"A team led by Boeing has been selected by the Defense Advanced Research Projects Agency to demonstrate initial technologies for a new spacecraft system architecture concept," the company said in a statement last week.
"A $12,891,049 cost-plus-fixed-fee, 12-month Phase 1 contract was awarded to Boeing Advanced Systems to research, design, develop and test DARPA's Future, Fast, Flexible, Fractionated, Free-Flying Spacecraft United by Information Exchange -- System F6 -- space technology and demonstration program," the company said.
"The DARPA System F6 is based on a concept whereby a group of spacecraft operate together wirelessly as a single unit to enable flexible data sharing and distributed processing that will allow cooperative communications among the spacecraft. This concept of multiple spacecraft operating together to perform a mission similar to that of a single larger spacecraft is known as 'fractionation,'" Boeing said.
"We believe the fractionation spacecraft concept proposed by our team can be a game-changer that could provide the high degree of flexibility needed for responsive space missions," said Bob Friend, director for Boeing Operationally Responsive Space.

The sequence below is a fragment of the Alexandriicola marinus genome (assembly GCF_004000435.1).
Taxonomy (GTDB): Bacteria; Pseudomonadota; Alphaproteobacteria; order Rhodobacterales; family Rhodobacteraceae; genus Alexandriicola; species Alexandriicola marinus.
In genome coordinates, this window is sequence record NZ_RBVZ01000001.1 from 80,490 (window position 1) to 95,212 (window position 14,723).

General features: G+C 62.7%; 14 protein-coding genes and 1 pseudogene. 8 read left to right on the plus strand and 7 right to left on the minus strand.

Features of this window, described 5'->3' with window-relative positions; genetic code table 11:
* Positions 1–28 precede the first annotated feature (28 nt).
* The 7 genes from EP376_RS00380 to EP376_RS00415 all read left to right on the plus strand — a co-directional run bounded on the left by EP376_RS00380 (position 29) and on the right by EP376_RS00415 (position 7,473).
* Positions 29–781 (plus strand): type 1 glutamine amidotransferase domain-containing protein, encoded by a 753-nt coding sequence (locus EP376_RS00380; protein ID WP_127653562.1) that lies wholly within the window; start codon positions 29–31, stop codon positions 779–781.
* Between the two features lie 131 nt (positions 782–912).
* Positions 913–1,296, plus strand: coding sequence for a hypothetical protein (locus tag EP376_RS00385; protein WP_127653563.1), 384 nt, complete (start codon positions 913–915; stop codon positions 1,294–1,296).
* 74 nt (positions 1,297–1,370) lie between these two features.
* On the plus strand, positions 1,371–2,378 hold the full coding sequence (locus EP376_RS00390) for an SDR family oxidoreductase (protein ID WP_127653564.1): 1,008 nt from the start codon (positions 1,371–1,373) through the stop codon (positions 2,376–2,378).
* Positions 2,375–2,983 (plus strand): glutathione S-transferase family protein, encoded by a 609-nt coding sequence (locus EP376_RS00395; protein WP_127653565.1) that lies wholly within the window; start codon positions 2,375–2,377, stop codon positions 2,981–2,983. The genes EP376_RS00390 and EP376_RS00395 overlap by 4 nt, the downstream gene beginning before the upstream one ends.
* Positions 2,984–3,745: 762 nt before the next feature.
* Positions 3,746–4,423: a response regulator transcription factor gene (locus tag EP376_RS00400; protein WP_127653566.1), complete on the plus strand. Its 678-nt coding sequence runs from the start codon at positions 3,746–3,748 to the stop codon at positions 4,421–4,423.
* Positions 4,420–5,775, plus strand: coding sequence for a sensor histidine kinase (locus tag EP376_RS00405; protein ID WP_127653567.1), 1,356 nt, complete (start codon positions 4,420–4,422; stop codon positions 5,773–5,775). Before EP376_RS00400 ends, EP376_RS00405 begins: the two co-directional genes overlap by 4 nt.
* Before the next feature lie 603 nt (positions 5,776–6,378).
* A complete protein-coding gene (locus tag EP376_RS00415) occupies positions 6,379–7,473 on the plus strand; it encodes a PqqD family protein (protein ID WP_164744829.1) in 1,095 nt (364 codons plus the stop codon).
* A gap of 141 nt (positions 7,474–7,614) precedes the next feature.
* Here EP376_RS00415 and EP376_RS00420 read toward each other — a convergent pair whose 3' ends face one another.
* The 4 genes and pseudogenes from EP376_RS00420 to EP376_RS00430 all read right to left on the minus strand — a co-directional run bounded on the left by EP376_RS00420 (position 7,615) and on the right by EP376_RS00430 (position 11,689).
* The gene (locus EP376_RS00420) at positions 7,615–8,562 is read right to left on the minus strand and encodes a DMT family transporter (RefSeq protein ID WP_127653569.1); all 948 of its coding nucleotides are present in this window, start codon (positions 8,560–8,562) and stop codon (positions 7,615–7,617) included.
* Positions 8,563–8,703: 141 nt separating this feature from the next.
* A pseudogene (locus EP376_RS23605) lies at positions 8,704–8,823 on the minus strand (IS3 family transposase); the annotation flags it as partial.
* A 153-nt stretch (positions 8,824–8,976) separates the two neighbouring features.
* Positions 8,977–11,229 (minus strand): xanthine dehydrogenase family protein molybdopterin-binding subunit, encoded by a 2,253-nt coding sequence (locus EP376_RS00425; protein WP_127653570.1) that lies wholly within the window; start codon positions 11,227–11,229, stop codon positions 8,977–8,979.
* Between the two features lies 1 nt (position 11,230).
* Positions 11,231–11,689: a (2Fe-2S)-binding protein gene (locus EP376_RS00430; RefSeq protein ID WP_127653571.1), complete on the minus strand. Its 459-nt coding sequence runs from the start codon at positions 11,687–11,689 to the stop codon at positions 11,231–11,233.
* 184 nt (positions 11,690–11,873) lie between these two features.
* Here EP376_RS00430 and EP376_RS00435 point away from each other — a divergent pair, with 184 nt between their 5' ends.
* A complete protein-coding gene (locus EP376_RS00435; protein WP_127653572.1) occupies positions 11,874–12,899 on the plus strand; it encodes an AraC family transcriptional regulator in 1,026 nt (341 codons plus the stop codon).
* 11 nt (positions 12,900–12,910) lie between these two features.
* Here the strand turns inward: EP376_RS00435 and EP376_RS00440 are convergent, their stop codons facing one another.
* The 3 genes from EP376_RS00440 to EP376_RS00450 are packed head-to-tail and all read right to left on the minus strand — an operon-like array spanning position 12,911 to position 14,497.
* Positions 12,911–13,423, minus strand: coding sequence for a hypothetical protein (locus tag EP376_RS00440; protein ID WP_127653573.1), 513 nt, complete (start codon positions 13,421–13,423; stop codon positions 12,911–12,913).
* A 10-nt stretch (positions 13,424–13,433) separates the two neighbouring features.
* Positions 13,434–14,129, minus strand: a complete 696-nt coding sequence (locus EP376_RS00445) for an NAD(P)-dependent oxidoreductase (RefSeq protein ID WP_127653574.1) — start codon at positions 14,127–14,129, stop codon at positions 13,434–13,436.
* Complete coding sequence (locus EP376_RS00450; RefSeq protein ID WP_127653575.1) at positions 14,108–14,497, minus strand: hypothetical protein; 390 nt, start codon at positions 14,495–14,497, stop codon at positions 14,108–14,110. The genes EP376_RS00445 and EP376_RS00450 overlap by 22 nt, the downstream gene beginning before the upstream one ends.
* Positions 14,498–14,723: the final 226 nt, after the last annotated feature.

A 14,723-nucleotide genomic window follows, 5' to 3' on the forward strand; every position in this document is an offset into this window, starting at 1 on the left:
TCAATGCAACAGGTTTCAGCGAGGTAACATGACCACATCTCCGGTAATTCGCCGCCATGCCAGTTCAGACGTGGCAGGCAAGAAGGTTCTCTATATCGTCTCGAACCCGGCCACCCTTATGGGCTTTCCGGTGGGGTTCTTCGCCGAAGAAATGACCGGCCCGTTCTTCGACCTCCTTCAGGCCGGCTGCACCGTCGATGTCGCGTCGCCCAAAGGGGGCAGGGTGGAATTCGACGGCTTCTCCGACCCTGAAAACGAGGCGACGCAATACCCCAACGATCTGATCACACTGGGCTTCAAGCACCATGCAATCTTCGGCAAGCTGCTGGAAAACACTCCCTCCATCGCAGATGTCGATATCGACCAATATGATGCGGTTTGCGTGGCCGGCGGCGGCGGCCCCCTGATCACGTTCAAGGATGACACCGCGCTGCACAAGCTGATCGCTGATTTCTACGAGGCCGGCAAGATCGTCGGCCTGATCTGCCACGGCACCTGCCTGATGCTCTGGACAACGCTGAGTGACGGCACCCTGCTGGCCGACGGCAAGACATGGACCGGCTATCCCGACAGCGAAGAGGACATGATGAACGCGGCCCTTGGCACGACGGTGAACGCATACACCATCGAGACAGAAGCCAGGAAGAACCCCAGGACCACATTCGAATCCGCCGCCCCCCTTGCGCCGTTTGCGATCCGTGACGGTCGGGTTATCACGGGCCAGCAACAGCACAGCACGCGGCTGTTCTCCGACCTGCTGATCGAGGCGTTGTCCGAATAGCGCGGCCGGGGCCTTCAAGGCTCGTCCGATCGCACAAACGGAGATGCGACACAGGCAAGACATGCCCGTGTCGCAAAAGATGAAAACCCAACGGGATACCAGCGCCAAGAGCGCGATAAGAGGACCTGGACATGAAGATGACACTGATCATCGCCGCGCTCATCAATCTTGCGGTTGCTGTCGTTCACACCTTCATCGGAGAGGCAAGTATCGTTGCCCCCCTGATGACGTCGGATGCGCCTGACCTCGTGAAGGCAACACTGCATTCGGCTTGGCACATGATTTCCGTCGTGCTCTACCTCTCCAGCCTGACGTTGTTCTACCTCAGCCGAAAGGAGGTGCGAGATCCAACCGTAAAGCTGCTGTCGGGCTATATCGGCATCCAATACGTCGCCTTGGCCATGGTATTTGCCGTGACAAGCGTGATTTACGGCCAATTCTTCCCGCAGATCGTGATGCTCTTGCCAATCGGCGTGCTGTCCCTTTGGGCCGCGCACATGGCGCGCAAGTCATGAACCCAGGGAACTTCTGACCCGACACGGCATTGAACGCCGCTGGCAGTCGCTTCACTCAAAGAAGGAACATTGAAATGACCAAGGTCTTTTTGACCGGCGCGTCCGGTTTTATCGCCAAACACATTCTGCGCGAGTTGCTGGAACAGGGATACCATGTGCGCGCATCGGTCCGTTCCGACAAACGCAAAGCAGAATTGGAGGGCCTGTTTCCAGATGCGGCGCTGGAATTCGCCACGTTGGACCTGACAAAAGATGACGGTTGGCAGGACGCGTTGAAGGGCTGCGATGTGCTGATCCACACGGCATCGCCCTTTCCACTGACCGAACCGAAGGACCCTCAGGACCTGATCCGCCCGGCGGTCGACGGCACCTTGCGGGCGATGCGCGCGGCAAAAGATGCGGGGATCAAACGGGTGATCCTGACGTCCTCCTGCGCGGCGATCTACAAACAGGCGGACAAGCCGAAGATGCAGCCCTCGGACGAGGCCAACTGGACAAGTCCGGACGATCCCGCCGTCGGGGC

"The objective of the DARPA System F6 is to demonstrate the feasibility and benefits of a satellite architecture wherein the functionality of a single spacecraft is replaced by a cluster of wirelessly interconnected spacecraft that could perform a wider variety of tasks than single systems. Along with potential increases in flexibility, this technology also may reduce overall program costs," Boeing said.
"The team led by Boeing Advanced Network and Space Systems, Huntington Beach, Calif., includes L-3 Communications Interstate Electronics, Anaheim, Calif.; Millennium Space Systems, Manhattan Beach, Calif.; Octant Technologies, San Jose, Calif.; and Science Applications International Corp., Torrance, Calif.," Boeing said.
"Expected for completion by Feb. 20, 2009, Phase 1 will culminate in an F6 Preliminary Design Review that evaluates each industry team's concept," Boeing said.